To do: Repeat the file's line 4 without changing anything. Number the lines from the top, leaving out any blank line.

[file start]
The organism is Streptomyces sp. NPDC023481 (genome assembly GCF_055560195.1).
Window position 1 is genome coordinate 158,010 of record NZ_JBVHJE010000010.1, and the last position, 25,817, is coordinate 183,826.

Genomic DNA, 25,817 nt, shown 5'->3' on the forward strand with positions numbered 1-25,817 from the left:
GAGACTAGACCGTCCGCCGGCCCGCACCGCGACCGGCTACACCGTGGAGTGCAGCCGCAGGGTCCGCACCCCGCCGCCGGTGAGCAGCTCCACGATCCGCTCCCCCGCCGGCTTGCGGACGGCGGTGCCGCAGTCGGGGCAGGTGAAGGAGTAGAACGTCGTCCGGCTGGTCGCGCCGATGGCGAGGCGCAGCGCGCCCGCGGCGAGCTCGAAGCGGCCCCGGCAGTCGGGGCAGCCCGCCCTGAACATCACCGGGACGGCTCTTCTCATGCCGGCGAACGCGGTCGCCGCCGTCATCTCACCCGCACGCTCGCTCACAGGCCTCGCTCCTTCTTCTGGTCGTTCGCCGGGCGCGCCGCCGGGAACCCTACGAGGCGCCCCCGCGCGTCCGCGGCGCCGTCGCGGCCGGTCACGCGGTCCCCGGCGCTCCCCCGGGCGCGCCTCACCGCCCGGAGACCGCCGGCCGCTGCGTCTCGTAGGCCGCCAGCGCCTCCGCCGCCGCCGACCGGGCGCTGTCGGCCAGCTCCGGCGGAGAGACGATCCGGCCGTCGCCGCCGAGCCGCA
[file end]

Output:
GAGACTAGACCGTCCGCCGGCCCGCACCGCGACCGGCTACACCGTGGAGTGCAGCCGCAGGGTCCGCACCCCGCCGCCGGTGAGCAGCTCCACGATCCGCTCCCCCGCCGGCTTGCGGACGGCGGTGCCGCAGTCGGGGCAGGTGAAGGAGTAGAACGTCGTCCGGCTGGTCGCGCCGATGGCGAGGCGCAGCGCGCCCGCGGCGAGCTCGAAGCGGCCCCGGCAGTCGGGGCAGCCCGCCCTGAACATCACCGGGACGGCTCTTCTCATGCCGGCGAACGCGGTCGCCGCCGTCATCTCACCCGCACGCTCGCTCACAGGCCTCGCTCCTTCTTCTGGTCGTTCGCCGGGCGCGCCGCCGGGAACCCTACGAGGCGCCCCCGCGCGTCCGCGGCGCCGTCGCGGCCGGTCACGCGGTCCCCGGCGCTCCCCCGGGCGCGCCTCACCGCCCGGAGACCGCCGGCCGCTGCGTCTCGTAGGCCGCCAGCGCCTCCGCCGCCGCCGACCGGGCGCTGTCGGCCAGCTCCGGCGGAGAGACGATCCGGCCGTCGCCGCCGAGCCGCA